If I have to sell lottery tickets to create funds for bicycle infrastructure, I will.

Question 3: Transportation is the largest source of San Diego’s greenhouse gas emissions (55%). The City’s Climate Action Plan bicycle mode share goals are 6% of commuter trips by 2020 and 18% by 2035, from about 1% today. What steps will you take to make sure these goals are met or exceeded?

I think those goals are terrible and underwhelming.
The city with the best weather ought to have 25% cycling within 10 years, and 50% within 20 years.
This is doable, but you have to DESIGN for it and fight for it. I outlined in my top 3 priorities how to do it.
I think every city council staff needs an urban planner / designer on the team.

If you really wanted to increase mode-share, you have to create disincentives for driving as I mentioned in #3 above.
Every able-bodied City or County employee should be required to commute by transit or bike or walking. Or get rid of parking garages for city and county.
That will dramatically increase the sense of urgency to improve infrastructure for cycling and bus.
I will aggressively push for disincentives for driving. And I KNOW you know I will.

4) Safe bike lanes often face opposition due to slower road speeds or reduced street parking. How would you work with the community to address concerns without compromising safety or delaying bike infrastructure in the name of consensus?

We can significantly increase parking in a neighborhood by using angled parking instead of parallel. It gets a road diet in there and automatically serves as a traffic calming measure.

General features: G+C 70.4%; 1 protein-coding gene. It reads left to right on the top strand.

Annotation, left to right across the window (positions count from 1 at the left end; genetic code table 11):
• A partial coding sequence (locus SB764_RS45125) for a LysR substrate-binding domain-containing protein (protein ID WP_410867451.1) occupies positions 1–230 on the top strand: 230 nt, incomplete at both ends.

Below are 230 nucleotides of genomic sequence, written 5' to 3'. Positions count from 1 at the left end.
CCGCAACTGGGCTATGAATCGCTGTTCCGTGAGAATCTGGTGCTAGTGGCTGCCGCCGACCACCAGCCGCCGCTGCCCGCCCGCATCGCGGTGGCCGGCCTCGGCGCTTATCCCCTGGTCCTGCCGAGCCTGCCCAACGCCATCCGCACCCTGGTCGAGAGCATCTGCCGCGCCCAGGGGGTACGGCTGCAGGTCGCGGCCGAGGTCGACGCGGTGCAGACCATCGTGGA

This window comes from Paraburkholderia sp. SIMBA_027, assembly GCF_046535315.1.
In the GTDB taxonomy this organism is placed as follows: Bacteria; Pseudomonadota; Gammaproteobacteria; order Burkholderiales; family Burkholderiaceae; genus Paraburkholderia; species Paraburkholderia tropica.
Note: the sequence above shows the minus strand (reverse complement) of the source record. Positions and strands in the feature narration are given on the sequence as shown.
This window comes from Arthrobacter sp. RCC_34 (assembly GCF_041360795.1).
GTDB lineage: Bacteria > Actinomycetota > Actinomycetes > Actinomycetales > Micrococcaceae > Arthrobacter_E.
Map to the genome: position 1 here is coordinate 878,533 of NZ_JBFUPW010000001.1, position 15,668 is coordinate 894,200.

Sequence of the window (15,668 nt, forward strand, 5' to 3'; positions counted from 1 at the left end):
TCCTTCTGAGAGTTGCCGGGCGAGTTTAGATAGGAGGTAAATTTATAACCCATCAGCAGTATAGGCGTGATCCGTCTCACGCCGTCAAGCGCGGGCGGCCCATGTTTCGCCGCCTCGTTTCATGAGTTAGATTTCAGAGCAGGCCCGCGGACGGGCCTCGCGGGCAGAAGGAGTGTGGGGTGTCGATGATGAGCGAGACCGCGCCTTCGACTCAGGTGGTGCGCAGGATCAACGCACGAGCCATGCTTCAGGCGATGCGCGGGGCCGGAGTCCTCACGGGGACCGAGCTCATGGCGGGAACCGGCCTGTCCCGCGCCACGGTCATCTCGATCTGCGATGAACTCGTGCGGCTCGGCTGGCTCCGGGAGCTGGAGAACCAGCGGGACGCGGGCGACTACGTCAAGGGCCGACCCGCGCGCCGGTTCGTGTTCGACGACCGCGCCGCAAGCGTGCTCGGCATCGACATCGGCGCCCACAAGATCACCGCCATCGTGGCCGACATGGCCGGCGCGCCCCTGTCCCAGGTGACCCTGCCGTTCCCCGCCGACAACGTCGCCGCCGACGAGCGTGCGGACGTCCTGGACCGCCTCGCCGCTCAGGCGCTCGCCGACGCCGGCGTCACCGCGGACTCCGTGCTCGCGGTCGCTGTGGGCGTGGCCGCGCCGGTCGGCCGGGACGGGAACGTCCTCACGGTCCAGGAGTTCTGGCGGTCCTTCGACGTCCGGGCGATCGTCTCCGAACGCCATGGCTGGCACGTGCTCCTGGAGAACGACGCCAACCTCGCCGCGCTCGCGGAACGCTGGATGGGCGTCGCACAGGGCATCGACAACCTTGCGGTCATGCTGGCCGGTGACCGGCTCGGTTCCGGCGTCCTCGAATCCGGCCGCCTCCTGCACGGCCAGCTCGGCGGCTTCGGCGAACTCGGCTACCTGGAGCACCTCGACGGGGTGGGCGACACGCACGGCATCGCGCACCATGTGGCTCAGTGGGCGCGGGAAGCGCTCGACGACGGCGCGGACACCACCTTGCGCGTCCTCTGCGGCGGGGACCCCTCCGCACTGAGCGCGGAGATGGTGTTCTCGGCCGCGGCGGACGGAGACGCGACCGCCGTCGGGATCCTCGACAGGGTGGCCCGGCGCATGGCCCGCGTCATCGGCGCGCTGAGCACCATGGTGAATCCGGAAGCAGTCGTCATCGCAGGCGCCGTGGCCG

Slower road speeds is the point. I want it slower, because cars kill 30,000 people a year.

If they complain about a loss of parking, pair it with enough angled parking in nearby streets to compensate. If you have to walk a little, deal with it.
We may have to add some drop off zones for disabled folks; that’s always a legitimate concern.
But if you’re able bodied and can walk, you get zero sympathy from me.

Question 5: Please share a memorable experience(s) you have of bicycling.

Vienna, Austria
I rode down a mountain and cycled along a river surrounded by restaurants and public orchestras and people enjoying public spaces.
Do I want America to look like Europe? Hell yes.

There is nothing edifying about designing our cities for cars and having our cities look like cement jungles with gigantic billboards and strip malls.
Cities are best enjoyed and explored by bike. You can see much more than walking, but not have to be in a stupid car.
Urban design is key to all of this. Support a city council member who gets it.


BikeSD 2018 Election Endorsements

BikeSD sent questionnaires regarding positions and priorities on bicycle infrastructure and other bicycle issues to all candidates running for City Council. Neither candidates for District 2 and District 6, and Antonio Martinez from District 8 did not return our questionnaire. The following candidates are endorsed by BikeSD.

Nathan Fletcher for County Supervisor Read our full endorsement post here.

Monica Montgomery for City Council District 4 will advocate for funding of bicycle infrastructure and traffic calming projects to improve safety for all users of the street. She will fight for a comprehensive local and regional bikeway network. Her community connections in D4 are strong and her understanding of the importance of bicycle infrastructure will help increase bicycle mode share. “Monica Montgomery grew up in City Council District Four. A true policy wonk, she is the perfect combination of knowledge and passion. A native San Diegan, Monica’s legal career has been dedicated to the improvement and uplifting of the city of San Diego as a whole and the city’s Fourth City Council District.”